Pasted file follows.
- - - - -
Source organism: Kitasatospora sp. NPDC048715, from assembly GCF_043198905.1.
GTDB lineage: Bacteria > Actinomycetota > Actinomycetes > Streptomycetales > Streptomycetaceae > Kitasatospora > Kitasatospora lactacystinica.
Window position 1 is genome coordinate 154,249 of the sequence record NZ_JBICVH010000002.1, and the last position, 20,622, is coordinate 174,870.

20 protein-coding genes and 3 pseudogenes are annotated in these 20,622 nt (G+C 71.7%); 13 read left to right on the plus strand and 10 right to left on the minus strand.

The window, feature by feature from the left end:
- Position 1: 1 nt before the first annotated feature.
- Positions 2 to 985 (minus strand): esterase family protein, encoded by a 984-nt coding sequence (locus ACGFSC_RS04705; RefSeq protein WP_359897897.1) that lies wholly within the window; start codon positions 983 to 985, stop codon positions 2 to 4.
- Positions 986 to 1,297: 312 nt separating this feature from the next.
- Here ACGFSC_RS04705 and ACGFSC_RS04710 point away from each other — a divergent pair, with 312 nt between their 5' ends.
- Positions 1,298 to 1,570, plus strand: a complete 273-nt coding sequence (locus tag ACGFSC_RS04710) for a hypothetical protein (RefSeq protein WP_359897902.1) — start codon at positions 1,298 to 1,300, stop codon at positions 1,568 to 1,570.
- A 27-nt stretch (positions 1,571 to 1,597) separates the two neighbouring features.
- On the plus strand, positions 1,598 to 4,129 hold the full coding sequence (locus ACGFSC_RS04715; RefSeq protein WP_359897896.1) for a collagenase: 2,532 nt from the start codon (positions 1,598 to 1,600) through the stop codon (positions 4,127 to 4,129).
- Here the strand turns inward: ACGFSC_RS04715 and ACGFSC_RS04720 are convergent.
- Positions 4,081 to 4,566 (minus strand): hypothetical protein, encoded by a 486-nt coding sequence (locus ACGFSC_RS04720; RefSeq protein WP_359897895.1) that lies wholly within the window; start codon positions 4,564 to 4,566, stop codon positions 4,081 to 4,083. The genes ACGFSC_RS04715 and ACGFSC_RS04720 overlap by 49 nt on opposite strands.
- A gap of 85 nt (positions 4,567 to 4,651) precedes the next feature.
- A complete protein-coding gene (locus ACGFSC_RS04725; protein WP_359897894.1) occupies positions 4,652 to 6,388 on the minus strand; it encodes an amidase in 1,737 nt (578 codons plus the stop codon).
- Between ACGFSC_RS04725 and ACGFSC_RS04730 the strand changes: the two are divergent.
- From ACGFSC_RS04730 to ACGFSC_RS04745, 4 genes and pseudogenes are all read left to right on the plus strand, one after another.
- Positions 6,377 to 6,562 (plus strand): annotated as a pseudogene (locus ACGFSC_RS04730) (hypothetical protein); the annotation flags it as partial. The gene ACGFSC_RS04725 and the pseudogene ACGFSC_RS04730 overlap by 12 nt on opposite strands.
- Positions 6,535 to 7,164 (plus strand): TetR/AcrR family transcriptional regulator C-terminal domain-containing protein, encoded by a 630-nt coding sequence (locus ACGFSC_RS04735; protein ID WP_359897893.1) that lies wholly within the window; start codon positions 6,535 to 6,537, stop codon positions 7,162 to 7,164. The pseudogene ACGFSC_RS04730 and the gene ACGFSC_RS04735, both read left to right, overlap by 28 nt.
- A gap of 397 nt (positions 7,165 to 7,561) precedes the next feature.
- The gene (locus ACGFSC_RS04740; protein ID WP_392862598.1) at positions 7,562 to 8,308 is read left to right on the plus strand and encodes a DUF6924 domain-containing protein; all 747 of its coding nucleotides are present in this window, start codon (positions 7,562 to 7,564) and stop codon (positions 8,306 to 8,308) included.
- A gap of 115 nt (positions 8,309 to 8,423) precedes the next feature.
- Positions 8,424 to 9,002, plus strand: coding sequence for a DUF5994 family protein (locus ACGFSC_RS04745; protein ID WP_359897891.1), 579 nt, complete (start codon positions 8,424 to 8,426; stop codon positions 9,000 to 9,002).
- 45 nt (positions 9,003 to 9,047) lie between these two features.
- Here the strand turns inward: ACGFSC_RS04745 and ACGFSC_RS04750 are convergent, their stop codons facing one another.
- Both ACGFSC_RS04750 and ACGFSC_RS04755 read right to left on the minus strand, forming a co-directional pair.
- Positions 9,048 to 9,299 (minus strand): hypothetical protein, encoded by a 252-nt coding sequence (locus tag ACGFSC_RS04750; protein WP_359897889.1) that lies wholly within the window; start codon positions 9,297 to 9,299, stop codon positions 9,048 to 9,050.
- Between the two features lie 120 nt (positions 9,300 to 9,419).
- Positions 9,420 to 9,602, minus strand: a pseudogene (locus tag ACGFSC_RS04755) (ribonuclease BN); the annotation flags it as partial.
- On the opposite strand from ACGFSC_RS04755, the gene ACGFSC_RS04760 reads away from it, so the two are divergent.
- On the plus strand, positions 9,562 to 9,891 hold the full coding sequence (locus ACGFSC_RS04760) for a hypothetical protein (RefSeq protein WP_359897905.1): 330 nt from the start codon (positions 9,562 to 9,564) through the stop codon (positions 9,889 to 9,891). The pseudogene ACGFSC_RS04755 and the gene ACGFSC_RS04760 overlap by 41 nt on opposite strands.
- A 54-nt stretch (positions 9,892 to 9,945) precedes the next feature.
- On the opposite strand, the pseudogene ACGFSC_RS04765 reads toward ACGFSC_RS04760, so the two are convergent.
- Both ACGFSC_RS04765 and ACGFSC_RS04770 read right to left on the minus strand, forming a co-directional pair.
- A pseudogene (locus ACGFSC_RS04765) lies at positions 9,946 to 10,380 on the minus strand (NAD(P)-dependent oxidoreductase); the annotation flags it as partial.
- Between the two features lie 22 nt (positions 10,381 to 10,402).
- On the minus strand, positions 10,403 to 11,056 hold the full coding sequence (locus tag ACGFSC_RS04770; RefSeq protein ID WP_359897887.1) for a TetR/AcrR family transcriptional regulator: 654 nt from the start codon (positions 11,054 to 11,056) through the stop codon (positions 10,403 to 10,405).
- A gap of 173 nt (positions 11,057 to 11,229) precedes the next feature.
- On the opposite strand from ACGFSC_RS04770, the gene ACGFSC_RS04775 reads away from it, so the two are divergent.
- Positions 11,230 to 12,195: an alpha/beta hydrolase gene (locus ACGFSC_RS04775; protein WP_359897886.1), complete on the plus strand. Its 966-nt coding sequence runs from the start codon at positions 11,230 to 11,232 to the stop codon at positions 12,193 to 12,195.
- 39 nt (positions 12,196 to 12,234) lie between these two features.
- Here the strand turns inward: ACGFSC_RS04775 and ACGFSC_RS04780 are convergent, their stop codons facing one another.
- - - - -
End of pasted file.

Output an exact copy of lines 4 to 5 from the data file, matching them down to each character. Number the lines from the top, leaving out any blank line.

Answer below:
20 protein-coding genes and 3 pseudogenes are annotated in these 20,622 nt (G+C 71.7%); 13 read left to right on the plus strand and 10 right to left on the minus strand.

The window, feature by feature from the left end: